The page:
budget

Budget Decluttering: 3 Simple Steps

September 23, 2020

Hello friends! Today I am going to share with you how to declutter your budget. This is a way to look clearly at your spending and My husband and I just took a look at ours at the beginning of the pandemic and found that we could easily save $500-600 a month just in our grocery budget. I blogged about how we did it here

Life is rarely constant, so this is something that needs to be reassessed frequently.

Making a Plan

When sitting down to declutter your budget and make a plan, gather a couple of months of bank/credit card statements, receipts, some highlighters, a pen, and a notebook. 

Step 1: Look at the Past 

Go through you checkbook/bank statement and receipts for the previous month (or two) and record every single purchase that you have made.

Take an inventory of exactly how much your basic living expenses cost and write that number down. Mortgage/rent, utilities, vehicles, etc.

Step 2: Get Organized 

Categorize your purchases into food, entertainment, gas, necessities, etc.

If you do not have a plan, your default plan will be disorder – which leads to failure.

Step 3: Locate the Abundance in your Budget 

Look specifically for where you have spent money without thinking. Look at app purchases, subscriptions that you’re not using or that are unnecessary, drive-thru coffees, and other “mindless” spending. Write all of them down and calculate a total. Vow not to do that anymore and then start using the “excess” to pay down debts.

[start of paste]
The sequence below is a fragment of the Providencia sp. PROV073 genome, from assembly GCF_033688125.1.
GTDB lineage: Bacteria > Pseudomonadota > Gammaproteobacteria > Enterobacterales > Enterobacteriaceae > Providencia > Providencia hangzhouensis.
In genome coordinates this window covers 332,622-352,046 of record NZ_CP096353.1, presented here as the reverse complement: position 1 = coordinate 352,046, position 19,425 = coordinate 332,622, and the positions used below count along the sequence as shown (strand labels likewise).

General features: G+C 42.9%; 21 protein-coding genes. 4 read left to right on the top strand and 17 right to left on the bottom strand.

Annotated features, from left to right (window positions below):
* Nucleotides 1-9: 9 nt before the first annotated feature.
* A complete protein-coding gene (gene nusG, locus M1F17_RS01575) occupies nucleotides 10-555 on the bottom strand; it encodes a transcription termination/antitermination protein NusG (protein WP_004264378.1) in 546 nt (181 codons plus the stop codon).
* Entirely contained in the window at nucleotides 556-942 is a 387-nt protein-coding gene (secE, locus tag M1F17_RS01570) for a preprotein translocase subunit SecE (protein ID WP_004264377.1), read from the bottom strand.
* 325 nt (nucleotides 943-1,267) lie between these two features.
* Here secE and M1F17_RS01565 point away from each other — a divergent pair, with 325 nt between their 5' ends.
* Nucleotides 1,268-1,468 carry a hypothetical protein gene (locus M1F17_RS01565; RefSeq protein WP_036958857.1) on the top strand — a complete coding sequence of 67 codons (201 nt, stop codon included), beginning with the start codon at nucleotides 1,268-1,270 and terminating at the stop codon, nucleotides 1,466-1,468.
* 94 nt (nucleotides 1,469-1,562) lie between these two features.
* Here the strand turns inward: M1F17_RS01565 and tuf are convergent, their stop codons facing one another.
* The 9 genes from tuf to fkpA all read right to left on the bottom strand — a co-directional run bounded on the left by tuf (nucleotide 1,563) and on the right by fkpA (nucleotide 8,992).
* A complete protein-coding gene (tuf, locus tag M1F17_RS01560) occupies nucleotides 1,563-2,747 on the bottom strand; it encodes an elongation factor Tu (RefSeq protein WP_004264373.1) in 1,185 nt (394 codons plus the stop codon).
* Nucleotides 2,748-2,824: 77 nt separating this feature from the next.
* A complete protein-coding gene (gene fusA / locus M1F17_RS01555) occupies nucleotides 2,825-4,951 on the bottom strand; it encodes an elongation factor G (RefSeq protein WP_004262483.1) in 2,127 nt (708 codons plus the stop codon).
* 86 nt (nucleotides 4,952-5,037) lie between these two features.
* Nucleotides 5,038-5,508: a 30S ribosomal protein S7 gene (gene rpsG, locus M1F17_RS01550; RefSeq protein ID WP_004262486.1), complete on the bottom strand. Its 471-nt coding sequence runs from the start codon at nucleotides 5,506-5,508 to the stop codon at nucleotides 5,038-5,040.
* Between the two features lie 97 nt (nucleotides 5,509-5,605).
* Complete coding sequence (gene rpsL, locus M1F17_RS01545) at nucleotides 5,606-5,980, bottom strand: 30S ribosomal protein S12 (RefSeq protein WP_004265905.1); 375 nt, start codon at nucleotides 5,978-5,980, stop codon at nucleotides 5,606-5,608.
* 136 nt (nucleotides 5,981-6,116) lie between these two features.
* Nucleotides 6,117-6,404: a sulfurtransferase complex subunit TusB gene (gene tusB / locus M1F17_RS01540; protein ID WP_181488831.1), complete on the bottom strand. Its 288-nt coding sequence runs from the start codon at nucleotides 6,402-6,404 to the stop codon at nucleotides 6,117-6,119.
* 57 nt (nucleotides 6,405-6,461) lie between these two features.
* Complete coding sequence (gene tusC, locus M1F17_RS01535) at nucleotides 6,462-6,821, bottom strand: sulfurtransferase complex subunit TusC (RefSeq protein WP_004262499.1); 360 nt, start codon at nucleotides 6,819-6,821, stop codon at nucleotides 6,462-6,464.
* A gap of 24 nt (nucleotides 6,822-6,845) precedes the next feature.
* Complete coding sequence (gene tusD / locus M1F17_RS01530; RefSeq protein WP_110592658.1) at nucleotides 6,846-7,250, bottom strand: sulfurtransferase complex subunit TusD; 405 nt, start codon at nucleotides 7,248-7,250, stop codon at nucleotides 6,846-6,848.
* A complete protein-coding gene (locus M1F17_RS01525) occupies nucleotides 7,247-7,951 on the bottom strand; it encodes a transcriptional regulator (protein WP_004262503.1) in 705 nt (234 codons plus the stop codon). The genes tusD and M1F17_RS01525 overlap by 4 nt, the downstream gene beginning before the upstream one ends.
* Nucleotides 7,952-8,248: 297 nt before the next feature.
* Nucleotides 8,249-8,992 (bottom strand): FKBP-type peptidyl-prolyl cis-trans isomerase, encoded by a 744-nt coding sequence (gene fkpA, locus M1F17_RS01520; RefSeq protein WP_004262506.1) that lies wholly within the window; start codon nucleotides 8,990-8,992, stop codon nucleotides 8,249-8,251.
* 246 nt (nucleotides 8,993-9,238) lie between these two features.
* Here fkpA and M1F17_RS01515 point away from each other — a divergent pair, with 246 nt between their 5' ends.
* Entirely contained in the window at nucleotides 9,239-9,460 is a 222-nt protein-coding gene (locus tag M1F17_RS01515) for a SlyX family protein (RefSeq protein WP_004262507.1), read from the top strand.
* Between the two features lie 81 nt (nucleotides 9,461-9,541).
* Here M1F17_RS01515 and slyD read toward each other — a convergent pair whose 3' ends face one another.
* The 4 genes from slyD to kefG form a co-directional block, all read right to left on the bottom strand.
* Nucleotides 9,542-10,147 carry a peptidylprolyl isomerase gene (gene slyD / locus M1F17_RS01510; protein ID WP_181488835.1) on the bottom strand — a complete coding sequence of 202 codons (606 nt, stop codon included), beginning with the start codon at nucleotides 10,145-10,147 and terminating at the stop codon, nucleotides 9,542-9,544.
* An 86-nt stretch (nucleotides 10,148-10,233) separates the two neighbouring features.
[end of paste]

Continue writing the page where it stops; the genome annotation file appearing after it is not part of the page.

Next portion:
Awareness Leads to Change

In our personal budget, I found that we could declutter our grocery budget and random Amazon spending. I cut our grocery budget in half simply by having a meal plan, using what we already have (which cuts way down on waste and feels so good!)

This exercise puts into perspective what is a necessity, where there is room for compromise, and where there is not. For instance, we won’t compromise on our health and wellness but will on entertainment, junk food, or other things that do not support our ultimate goal for health, family, and wellness.

Another thing we’ve done is not spend money other than necessities for a month, just to see what it feels like. So much of our spending was “pleasure” spending. A shirt here, a toy there, etc.

We have all had instances where we cleaning out and donating just to make space for the new stuff and why do we NEED the new stuff? This is a practice in mindful spending and something that has helped me have a healthier mindset when it comes to saving or spending.

Tomorrow, I will share how to pay off debt with the excess you find in your budget. It is a simple formula that can be quite significant.

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